As an actor of 25 years, Tim Bagley has experienced no shortage of humiliating moments in his career, depictions of which he will bring to Santa Barbara with his one-man show “No Actors Allowed.” With a title taken from signs he frequently sees in parking lots of casting offices in Los Angeles, the show written and performed by Mr. Bagley will reveal the behind-the-scenes experiences of a working actor when featured in the Ensemble Theatre Company’s fourth annual Ghost Light Night on October 27.
In an interview with the News-Press, the “Will and Grace” and “Grace and Frankie” actor said the show largely consists of him telling stories about embarrassing moments throughout his acting career from its beginnings up until the present day. These range from wearing a Speedo on national television to getting a bird stuck in a wig he was forced to wear during a network run through of a TV show. When asked if the embarrassment lessens as one gets older and becomes noticed as an actor, Mr. Bagley said no. Humiliation is always a part of the gig.
“There’s always something that humbles you and grounds you… It never really lets up,” he said.
Over the course of one year, Mr. Bagley compiled stories from his life after one day he became agitated about having to walk a long distance from a parking spot to a casting office for an audition. As he explained, casting office parking lots in Los Angeles are often posted with signs that read “No Actors Allowed,” so those trying out for a part often have to walk far to get to auditions. While many people who watch movies and TV see the glamour in their stars, Mr. Bagley said he wanted to take them “behind the curtain” and show the humiliating moments they endure away from the cameras.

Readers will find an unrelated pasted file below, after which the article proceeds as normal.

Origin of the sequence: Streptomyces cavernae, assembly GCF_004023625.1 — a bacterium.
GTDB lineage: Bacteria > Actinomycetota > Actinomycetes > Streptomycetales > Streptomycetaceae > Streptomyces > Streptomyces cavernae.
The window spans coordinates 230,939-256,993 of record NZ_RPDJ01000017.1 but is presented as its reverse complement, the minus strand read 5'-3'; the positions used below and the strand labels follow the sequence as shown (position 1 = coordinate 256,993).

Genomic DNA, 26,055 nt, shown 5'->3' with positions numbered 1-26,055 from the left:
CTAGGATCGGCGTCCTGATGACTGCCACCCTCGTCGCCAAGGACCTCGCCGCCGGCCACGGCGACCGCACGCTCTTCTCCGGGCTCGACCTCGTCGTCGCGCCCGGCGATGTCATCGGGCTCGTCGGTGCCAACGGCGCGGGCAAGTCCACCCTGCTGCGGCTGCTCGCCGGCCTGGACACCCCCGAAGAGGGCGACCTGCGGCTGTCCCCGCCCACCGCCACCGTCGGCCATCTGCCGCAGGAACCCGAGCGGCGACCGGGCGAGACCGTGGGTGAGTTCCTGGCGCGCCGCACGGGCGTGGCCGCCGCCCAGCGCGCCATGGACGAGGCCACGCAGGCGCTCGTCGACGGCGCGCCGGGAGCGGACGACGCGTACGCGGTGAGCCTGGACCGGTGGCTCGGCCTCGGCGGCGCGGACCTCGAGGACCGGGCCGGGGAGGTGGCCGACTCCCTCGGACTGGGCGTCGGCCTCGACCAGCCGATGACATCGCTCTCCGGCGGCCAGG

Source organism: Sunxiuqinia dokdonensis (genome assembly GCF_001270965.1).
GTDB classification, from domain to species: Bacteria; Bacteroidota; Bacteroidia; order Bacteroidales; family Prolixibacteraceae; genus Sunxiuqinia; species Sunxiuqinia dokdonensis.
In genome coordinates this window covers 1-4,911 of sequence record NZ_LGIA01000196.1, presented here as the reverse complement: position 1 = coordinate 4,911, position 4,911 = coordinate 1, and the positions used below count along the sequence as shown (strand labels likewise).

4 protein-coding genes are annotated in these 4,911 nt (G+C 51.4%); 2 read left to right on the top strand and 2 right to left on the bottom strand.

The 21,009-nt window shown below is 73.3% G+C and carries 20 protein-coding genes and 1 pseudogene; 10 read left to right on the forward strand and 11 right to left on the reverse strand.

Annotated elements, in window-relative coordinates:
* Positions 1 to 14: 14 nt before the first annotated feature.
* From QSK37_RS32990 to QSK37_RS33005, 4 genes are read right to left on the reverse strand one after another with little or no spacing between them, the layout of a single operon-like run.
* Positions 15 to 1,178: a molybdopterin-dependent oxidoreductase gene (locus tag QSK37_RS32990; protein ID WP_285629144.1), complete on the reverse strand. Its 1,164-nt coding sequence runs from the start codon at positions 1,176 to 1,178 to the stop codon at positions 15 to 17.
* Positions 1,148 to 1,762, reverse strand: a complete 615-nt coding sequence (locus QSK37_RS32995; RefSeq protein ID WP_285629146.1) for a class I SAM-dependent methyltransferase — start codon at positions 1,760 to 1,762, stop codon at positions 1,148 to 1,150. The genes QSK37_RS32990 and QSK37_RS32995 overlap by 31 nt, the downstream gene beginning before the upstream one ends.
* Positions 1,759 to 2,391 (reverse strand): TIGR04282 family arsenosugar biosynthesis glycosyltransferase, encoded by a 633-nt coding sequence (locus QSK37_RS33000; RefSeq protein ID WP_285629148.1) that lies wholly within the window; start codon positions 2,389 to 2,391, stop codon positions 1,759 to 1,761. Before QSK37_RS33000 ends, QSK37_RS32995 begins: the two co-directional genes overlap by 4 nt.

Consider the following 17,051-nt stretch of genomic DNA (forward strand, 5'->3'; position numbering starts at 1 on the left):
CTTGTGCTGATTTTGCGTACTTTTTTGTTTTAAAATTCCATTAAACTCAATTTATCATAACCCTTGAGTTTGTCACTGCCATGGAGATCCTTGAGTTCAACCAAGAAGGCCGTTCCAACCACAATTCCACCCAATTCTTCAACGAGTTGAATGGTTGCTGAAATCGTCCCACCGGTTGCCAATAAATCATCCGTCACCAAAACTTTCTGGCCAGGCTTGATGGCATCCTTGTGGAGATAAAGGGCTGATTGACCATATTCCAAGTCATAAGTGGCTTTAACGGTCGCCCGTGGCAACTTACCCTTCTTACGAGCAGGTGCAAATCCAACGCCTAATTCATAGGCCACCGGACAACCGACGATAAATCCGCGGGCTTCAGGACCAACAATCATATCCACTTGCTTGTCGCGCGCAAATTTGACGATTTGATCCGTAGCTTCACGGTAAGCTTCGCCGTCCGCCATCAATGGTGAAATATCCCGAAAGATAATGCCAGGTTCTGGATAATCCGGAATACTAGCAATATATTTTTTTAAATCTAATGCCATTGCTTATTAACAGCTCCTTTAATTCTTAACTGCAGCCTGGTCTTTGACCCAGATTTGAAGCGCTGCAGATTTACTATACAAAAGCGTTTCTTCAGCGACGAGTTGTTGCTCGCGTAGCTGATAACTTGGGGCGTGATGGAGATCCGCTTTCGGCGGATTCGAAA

“I’m sure that every actor has stories like mine, they just don’t ever talk about it,” he said.
It may not be based on the happiest of memories, but “No Actors Allowed” is a comedy, with the humor at Mr. Bagley’s own expense. In his experience, writing something funny tends to come from his negative experiences and feelings.
“A lot of times when you write comedy, it often comes out of feeling bad about something,” he said.
While one may initially think the one-man nature of “No Actors Allowed” leaves Mr. Bagley without a foil and completely up to his own devices to be funny, the actor said that isn’t the case. In reality, he has a room full of comic foils sitting right in front of him.
“To me, my partner when I’m doing the one-man show is the audience,” he said.
For the most part, the actor performs the show as he wrote it, but will from time to time spontaneously react to however the audience responds to the written material. Describing the show’s writing as “conversational,” Mr. Bagley’s storytelling has received laughter at different moments each time he has performed “No Actors Allowed.” Whatever moments an audience collectively finds funny, Mr. Bagley said he also hopes his show makes the audience feel better about their own lives.
“I’d like them to think, ‘Thank God I’m not an actor,’” he said. Tickets for Mr. Bagley’s performance of “No Actors Allowed” at the ETC’s Ghost Light Night can be purchased online at www.etcsb.org or by calling (805) 965-5400 x104. According to a press release, Ghost Light Night will begin with a 5:00 p.m. reception at the Santa Barbara Club, located at 1105 Chapala St., and will be followed with a stroll up to The New Vic at 33 W Victoria St. for the performance. Tickets cost $250 apiece and the Ghost Light Night will raise funds for ETC’s programming and education outreach activities.